The Spokane Valley City Council may fund mortgage and utility assistance or grants for small businesses using federal COVID-19 relief funding.
The council will debate on Tuesday how to spend $2.9 million made available through the Coronavirus Aid, Relief and Economic Security Act approved by Congress in March.
Governments overseeing large population centers of 500,000 or more, such as Spokane County, received payments directly from the federal government; governments for smaller entities, such as Spokane, Spokane Valley and Liberty Lake, received CARES Act funding managed by the Washington State Department of Commerce.
Spokane Valley has $2,901,600 to spend, the city of Spokane has $6.6 million, and Spokane County received $90 million. Once Spokane Valley agrees to a contract with the Department of Commerce, officials will decide how and when to spend the city’s share. The Department of Commerce will reimburse up to $2.9 million in expenses if they are COVID-19 related and were not previously budgeted. The money must be spent before Oct. 31.
Councilwoman Linda Thompson said she would prefer to spend some of the CARES funding as soon as possible, because many businesses and families in Spokane Valley are struggling.
“My sense is that things are critical right now,” she said. “We don’t have to spend all the money right now, but I would like two or three things to go forward.”
Thompson said her biggest priorities are utility assistance and grants for small businesses.
Spokane County commissioners already spent $10.1 million of the county’s CARES funding on small business grants. Thompson said if Spokane Valley invested a portion of Spokane Valley’s CARES funding on helping ailing businesses, they may be able to fill in some gaps, or make sure a larger percentage of Spokane Valley businesses receive some assistance.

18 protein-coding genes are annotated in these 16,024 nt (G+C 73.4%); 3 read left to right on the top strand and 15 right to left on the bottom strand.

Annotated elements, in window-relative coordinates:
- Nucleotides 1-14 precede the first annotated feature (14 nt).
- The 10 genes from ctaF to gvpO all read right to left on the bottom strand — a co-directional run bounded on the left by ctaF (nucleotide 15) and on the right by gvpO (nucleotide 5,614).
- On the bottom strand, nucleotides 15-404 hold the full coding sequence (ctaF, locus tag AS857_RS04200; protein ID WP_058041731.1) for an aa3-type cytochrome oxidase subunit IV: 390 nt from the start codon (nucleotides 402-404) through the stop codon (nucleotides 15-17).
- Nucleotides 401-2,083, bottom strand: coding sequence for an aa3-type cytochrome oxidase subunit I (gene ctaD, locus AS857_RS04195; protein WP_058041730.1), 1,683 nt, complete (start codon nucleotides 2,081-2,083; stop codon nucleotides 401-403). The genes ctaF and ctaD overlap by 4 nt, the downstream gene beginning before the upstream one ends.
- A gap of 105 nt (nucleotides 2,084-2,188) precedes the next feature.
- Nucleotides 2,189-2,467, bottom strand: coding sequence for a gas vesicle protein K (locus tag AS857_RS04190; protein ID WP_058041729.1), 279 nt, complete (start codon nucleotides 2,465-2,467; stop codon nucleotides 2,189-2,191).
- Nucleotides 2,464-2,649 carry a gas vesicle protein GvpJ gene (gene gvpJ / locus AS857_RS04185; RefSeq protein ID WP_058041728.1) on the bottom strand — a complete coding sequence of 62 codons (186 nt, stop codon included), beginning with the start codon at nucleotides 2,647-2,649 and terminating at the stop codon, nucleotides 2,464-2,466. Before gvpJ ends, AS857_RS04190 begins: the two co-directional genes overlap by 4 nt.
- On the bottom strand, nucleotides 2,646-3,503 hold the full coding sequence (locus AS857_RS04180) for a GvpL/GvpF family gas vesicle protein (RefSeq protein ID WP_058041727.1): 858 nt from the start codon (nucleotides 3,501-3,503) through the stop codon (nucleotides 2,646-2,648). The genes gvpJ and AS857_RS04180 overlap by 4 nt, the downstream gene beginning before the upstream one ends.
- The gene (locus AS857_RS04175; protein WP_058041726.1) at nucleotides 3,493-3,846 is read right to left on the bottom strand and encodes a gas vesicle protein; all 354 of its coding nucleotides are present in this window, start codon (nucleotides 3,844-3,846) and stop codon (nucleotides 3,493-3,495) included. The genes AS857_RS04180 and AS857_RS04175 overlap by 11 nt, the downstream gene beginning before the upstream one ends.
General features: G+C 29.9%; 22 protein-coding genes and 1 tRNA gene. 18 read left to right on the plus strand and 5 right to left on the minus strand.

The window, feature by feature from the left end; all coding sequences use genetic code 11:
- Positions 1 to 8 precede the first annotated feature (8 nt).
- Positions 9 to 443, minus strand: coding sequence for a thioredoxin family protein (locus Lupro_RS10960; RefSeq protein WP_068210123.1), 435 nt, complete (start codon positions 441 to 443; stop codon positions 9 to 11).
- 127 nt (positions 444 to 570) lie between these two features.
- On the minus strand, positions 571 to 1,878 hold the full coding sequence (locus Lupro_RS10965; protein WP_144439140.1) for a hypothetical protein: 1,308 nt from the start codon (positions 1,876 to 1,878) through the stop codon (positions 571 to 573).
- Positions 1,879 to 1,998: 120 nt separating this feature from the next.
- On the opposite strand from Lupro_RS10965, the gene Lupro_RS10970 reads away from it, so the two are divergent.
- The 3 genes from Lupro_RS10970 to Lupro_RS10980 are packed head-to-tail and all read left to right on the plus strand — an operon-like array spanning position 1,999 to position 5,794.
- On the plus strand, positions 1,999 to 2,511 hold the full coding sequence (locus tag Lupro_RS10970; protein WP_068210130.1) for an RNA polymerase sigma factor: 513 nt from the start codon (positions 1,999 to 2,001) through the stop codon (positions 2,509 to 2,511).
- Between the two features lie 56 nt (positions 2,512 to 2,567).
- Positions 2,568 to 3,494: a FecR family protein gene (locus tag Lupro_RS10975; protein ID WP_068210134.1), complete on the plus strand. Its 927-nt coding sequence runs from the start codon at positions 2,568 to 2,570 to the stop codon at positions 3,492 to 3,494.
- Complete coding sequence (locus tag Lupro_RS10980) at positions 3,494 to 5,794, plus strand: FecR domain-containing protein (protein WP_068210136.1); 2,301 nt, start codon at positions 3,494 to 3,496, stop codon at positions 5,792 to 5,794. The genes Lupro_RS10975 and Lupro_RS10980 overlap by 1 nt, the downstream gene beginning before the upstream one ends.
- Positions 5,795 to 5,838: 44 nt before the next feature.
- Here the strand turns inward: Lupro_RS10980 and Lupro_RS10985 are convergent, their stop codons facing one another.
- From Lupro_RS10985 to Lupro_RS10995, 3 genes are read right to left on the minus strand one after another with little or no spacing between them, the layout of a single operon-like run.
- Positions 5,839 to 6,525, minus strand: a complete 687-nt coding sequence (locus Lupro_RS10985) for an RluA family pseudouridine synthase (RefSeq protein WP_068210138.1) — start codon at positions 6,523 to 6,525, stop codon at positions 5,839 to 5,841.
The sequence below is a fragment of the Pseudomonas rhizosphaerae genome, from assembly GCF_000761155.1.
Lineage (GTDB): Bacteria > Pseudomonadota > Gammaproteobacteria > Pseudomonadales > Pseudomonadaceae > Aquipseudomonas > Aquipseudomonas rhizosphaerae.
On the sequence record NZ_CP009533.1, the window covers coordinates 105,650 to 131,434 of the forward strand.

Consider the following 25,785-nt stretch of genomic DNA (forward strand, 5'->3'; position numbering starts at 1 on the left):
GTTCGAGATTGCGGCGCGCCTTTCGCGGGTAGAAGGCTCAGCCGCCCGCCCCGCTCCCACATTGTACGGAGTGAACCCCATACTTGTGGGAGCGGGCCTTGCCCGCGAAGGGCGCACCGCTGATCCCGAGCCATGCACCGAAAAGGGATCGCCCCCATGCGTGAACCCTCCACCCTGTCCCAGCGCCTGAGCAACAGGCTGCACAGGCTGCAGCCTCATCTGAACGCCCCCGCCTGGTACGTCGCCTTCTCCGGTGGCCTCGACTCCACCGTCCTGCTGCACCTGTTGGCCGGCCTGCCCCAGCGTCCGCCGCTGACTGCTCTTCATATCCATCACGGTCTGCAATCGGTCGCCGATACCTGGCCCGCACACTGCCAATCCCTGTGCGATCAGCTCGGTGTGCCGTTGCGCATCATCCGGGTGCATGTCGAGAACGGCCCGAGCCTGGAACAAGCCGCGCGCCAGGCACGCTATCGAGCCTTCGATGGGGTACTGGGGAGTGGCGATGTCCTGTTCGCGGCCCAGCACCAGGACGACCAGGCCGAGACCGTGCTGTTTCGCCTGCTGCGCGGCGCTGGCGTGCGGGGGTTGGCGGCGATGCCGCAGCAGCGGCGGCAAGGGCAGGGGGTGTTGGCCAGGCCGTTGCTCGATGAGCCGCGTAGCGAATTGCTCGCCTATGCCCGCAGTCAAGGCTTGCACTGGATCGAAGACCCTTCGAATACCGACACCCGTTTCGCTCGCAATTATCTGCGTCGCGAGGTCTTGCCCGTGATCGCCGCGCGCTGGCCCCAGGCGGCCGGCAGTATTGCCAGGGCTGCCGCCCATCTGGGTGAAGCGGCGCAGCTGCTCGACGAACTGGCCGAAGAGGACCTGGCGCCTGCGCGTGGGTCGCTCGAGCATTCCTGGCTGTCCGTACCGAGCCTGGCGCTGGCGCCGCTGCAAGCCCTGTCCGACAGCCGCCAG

Councilmen Tim Hattenburg said he also is interested in grants for small businesses, hoping to help out businesses that fell through the gaps in federal funding. But he also hopes to provide aid for rental assistance and housing as well.
Hattenburg said he would like the city to consider contracting with one of the nonprofits that already has a rental assistance program in Spokane Valley, such as Spokane Valley Partners, to set up a program to help people catch up.
Councilman Rod Higgins said rental assistance also was his biggest priority, saying it could prevent an increase in homelessness. Higgins said he also is interested in other programs, such as support for businesses and utilities, but said the city may need to focus on keeping people in their homes until jobs return.
“What we’re doing right now is buying time until the economy gets back on its feet,” he said.
Higgins said he also wants to spend more time making sure the City Council studies the rules of the CARES funds to make sure any projects they support will be reimbursed.
In addition to potentially supporting nonprofits that address economic impacts of COVID-19, the city also could use CARES fund to reimburse additional expenses it already has incurred, or could incur due to COVID-19.
The city of Spokane Valley already has spent about $39,000 on public health expenses, which included purchasing personal protective equipment for city facilities and covering grants to Spokane Valley Partners and Meals on Wheels.
According to City Council agenda documents, the city staff anticipates Spokane Valley could spend another $181,000 on additional public health or compliance expenses.
Spokane Valley City Council members will discuss CARES Act funding at their 6 p.m. meeting Tuesday. Government meetings still are closed for in-person attendance, but can be streamed online or watched on cable channel 14.
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